Belgium, Denmark, Estonia, Finland, France, Germany, Ireland, Latvia, Lithuania, Luxembourg, the Netherlands, Spain, and Sweden signed a joint declaration expressing “grave concern” about the law, which bans gay people from appearing in school materials or programmes for under-18s.
“The legislation is disgraceful and has no place in the EU,” Minister of State for European Affairs Thomas Byrne said in a statement after signing the declaration.
The law has been presented by the hard-right government of Viktor Orban as a measure to combat child abuse. Rights groups have warned it will deprive young people of important sexual education information and fuel a climate of hostility towards gay people by linking homosexuality with paedophilia.
It bans the “portrayal and the promotion of gender identity different from sex at birth, the change of sex and homosexuality”, and is expected to curb advertisements, television shows or films that depict gay people if they are deemed to target minors.
In a joint statement initiated by Belgium, Luxembourg and the Netherlands, the 13 EU states said stigmatising LGBT people was a breach of their “fundamental right to dignity” as set out in international law.
“It represents a flagrant form of discrimination based on sexual orientation, gender identity and expression and hence deserves to be condemned,” the declaration read. “Inclusion, human dignity and equality are core values of our European Union, and we cannot compromise on these principles.”
Mr Byrne called on the European Commission to take fresh infringement proceedings against Hungary in response.
“While there are conservative populations in Europe that haven’t come along the road as regards equal marriage and so on – this is something different, it’s a deliberate targeting of one section of the population,” he told The Irish Times.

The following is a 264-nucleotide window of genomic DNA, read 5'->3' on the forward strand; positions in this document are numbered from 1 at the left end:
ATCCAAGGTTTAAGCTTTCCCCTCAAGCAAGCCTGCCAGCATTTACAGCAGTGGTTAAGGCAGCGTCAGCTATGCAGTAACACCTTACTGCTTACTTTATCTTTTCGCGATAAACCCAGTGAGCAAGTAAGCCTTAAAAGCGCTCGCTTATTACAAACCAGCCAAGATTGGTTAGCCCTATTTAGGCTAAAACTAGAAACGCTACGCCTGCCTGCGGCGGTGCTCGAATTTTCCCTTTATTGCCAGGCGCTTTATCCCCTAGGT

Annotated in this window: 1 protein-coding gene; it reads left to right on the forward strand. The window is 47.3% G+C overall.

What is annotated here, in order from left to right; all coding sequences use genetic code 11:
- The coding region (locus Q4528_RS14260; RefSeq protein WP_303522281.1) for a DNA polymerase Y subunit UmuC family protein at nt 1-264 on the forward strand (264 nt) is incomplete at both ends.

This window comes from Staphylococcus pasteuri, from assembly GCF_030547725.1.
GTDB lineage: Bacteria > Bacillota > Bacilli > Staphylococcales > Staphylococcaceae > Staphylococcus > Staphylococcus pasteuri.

“It basically links homosexuality with paedophilia, with violence, with what they describe as ‘gratuitous sexuality’.”
The declaration was issued as the EU’s European affairs ministers met in Luxembourg to discuss ongoing proceedings against allies Budapest and Warsaw over accusations of breaches of the rule of law, including the curtailment of media freedoms in Hungary and attempts to stack the judiciary in Poland.
In rounds of questions, the ministers – at least two of whom are openly gay – grilled the Hungarian and Polish representatives in exchanges described as passionate and tense.
Hungary’s foreign minister defended the law. “There is a global fake news campaign on the law on child protection,” Peter Szijjarto told journalists, adding that “99 per cent of critics do not read the entire law”.
It came after European football’s governing body UEFA prohibited the lighting up of Munich’s Allianz Arena in the rainbow flag during Germany’s Euro 2020 match with Hungary, which had been proposed by the city mayor as a response to the new law. UEFA said it had declined the request because it was political.